As a child growing up in Idaho, my family and I made several trips to near-by Yellowstone National Park. I remember finding ancient petrified wood and thinking how great an addition it would make to my growing rock collection. Seeing me place some in my pocket to take home, my parents got down to my level and taught me an important lesson that if everyone took some of this out of the park, eventually there wouldn’t be any left for anyone to enjoy. I reluctantly put the fossilized wood back but took home something more valuable – the lesson of leaving it better than I found it.
Flash forward some eight years and I was a young scout in Oregon on an adventure hiking in the Mt. Hood wilderness. As you can imagine a group of 14-year-olds at the end of a long day, we complained that our legs hurt and we were ready to set up camp. We came across a camp that had been used the night before littered with all sorts of trash. Despite our complaints of fatigue and hunger, our scout master made a point to make it a teachable moment. I remember his words well: “Boys, I know you’re tired and want to get to our camp, but first we need to leave this spot better than we found it.” After some initial grumblings, we all took off our backpacks and cleaned up the camp. Our complaints eventually turned into accomplishment as we placed the trash in our packs and left the campsite better for the next occupants.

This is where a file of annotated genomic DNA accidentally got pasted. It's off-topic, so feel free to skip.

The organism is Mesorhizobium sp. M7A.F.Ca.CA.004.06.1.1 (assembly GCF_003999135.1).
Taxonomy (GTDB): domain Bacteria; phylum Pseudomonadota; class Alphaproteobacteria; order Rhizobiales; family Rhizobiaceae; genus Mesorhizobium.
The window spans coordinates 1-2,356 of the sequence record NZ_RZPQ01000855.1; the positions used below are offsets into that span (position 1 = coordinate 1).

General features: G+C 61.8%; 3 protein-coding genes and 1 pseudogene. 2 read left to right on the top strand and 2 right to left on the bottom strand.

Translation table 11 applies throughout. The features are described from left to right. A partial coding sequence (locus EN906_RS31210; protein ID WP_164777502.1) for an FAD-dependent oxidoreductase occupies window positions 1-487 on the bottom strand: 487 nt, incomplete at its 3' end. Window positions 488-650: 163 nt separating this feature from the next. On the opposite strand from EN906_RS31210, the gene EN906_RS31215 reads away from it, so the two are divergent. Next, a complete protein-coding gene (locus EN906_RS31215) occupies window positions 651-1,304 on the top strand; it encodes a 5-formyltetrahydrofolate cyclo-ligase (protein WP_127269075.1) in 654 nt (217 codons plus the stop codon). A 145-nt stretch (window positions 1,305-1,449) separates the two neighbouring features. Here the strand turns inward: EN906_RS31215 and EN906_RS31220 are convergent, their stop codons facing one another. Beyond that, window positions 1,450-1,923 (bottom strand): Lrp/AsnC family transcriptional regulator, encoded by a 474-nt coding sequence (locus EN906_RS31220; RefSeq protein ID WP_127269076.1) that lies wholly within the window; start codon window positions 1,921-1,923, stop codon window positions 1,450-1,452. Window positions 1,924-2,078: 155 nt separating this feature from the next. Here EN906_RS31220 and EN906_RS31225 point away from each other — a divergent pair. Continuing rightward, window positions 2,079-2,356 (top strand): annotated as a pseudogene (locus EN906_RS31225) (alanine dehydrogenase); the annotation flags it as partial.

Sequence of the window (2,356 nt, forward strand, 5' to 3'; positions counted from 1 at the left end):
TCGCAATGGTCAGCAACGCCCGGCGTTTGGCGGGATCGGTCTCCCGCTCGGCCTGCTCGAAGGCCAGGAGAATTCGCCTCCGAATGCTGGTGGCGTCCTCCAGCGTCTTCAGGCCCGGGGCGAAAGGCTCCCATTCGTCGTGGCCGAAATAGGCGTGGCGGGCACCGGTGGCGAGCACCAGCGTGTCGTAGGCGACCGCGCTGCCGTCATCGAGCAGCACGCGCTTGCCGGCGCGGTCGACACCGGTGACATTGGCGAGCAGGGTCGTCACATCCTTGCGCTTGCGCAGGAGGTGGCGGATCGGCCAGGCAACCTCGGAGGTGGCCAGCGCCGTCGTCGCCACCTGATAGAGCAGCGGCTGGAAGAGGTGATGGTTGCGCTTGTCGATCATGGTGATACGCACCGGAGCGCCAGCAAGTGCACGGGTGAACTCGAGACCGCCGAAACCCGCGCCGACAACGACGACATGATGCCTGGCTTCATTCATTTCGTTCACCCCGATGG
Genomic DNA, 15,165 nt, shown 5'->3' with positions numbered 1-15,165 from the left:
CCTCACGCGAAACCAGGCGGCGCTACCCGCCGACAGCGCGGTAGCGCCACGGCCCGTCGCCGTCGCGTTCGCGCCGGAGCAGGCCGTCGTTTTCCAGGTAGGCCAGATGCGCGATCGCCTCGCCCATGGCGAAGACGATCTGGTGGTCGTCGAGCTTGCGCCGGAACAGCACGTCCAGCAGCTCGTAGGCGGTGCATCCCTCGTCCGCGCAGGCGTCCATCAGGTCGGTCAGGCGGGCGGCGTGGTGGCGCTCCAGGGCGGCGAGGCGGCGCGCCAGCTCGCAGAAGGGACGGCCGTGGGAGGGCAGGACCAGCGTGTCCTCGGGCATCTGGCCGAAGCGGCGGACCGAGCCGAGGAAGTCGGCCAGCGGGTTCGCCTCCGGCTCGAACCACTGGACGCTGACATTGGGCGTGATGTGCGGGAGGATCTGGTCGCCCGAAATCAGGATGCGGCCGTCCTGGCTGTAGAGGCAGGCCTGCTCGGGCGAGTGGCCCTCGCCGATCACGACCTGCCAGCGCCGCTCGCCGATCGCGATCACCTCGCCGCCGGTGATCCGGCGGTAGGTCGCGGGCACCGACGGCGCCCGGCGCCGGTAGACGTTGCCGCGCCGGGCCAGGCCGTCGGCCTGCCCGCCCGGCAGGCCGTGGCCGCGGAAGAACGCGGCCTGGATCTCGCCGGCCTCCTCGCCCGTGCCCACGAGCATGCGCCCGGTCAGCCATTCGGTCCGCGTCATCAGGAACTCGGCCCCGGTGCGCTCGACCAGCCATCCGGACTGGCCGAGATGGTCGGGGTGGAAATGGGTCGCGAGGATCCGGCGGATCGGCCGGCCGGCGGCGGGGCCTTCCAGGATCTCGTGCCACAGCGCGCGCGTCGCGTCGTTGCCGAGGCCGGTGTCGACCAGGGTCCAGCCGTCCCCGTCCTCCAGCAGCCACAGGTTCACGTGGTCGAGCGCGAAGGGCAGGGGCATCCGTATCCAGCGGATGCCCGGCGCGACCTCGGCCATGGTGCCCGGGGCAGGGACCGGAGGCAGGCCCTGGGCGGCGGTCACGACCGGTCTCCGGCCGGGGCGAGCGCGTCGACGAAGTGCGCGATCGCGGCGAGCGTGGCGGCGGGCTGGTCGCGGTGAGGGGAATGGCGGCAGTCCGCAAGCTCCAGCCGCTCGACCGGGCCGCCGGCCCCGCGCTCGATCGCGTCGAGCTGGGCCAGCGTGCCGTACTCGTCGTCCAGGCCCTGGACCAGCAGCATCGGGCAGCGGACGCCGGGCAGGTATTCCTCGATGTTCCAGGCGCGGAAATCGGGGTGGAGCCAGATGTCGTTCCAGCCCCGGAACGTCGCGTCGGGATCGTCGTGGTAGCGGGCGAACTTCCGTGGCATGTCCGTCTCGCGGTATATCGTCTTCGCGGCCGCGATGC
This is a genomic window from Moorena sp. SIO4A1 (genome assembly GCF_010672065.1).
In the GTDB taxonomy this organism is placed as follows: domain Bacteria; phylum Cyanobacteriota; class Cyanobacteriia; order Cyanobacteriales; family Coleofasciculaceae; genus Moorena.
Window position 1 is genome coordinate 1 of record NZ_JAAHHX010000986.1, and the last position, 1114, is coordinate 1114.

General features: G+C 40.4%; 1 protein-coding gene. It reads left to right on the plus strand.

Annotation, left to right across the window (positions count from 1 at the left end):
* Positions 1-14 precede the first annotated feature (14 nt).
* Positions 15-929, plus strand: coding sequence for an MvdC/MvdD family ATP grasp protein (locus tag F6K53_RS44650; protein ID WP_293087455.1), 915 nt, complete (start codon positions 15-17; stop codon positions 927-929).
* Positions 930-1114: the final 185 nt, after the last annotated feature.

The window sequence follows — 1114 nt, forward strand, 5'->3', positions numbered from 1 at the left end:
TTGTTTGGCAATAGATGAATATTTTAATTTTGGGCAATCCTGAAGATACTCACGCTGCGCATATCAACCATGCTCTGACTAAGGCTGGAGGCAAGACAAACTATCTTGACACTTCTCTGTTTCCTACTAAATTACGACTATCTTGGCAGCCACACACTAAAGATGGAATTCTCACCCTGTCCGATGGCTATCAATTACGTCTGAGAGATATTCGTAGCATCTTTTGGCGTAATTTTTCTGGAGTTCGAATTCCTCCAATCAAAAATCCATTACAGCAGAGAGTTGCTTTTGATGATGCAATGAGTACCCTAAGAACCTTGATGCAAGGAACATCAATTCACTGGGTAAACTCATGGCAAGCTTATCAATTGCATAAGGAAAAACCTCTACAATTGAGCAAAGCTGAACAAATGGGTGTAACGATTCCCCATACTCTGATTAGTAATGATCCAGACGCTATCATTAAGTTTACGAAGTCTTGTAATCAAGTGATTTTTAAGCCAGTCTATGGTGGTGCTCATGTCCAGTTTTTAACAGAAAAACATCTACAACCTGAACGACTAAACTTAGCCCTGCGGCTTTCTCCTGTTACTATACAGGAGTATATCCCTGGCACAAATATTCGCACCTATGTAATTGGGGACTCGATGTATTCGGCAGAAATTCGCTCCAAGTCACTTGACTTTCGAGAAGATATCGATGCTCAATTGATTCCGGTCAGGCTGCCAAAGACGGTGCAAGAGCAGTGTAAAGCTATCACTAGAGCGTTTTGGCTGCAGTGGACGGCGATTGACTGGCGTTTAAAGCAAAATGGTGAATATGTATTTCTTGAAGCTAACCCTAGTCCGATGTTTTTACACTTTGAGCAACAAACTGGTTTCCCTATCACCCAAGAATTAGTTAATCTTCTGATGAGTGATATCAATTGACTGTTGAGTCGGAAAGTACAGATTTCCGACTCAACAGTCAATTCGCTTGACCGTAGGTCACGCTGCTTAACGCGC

In recent years our public lands and National Parks have become more popular than ever. More and more people are discovering our amazing wild places and are encouraged to adventure and experience these grand environments for themselves. I am all for that, and I believe, much like Ed Abbey and other noted environmentalists, that nature is a necessity and is good for the soul. But as the number of people in the outdoors increases, too many reports and examples to list show vast amounts of garbage and graffiti left in campsites and the trails.
If you grew up in the 80’s like me you might remember Woodsy Owl with his catchy tagline, “Give a Hoot, Don’t Pollute.” These days you don’t see much of our old friend Woodsy, but the problem of litter in our parks persists. Organizations like Leave No Trace have been working hard to educate the public, and reminders of “pack it in, pack it out” are often seen at trailheads and campground posts. But despite all these efforts, the problem is still there. Because of this, I encourage people to “Leave It Better Than You Found It,” just as my scout leader encouraged me to do so many years ago. It is up to those who are responsible to do some of the heavy lifting and clean up after others and in some cases help with restoration efforts to trails, campsites and other damaged areas.
Leaving it better calls for a proactive approach to ensure that these places are preserved for generations to come. Let’s be honest, it’s not fun cleaning up after other people. It is not enjoyable to have dirty, smelly garbage in your bag or car from some other person. It isn’t ideal to take time from your camping trip to clean up trails and other places. But if we want to have continued access to our wild places, I believe these actions are more than necessary. I’ve started to put gloves and garbage sacks in my own bag everywhere I go to make sure I’m prepared to leave it better and have even found my kids take every opportunity now to clean up garbage they find. (Now if I could just get them to clean their rooms!)
While I could go on about the subject, I hope that the simple phrase of Leave It Better Than You Found It is self-explanatory. I do believe that by small means, we can bring about incredible things and help to turn the tide of this sickness. My challenge to you, wherever you are and especially in public lands, National Parks, and wild places is that you leave it better than you found it.